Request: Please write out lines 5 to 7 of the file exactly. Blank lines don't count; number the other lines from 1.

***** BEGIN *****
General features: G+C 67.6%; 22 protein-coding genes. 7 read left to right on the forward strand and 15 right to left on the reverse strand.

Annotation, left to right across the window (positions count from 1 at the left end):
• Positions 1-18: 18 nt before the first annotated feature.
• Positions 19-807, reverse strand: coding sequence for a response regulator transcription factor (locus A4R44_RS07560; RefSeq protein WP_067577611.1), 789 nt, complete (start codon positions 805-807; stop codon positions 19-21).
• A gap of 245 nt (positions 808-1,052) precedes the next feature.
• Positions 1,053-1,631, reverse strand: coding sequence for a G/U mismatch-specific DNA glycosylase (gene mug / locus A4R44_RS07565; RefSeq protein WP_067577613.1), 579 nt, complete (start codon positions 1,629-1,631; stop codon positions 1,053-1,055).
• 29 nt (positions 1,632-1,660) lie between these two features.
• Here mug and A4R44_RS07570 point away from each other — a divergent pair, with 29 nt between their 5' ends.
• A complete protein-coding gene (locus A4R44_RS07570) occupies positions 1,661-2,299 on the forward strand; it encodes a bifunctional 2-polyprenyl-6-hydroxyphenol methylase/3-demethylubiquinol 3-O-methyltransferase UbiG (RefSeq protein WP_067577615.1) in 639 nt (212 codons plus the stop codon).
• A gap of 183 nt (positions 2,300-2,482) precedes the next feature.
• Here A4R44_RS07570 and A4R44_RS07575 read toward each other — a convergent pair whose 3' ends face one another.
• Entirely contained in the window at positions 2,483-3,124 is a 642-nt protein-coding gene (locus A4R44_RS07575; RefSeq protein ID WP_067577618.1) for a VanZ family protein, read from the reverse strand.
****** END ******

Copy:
• A gap of 245 nt (positions 808-1,052) precedes the next feature.
• Positions 1,053-1,631, reverse strand: coding sequence for a G/U mismatch-specific DNA glycosylase (gene mug / locus A4R44_RS07565; RefSeq protein WP_067577613.1), 579 nt, complete (start codon positions 1,629-1,631; stop codon positions 1,053-1,055).
• 29 nt (positions 1,632-1,660) lie between these two features.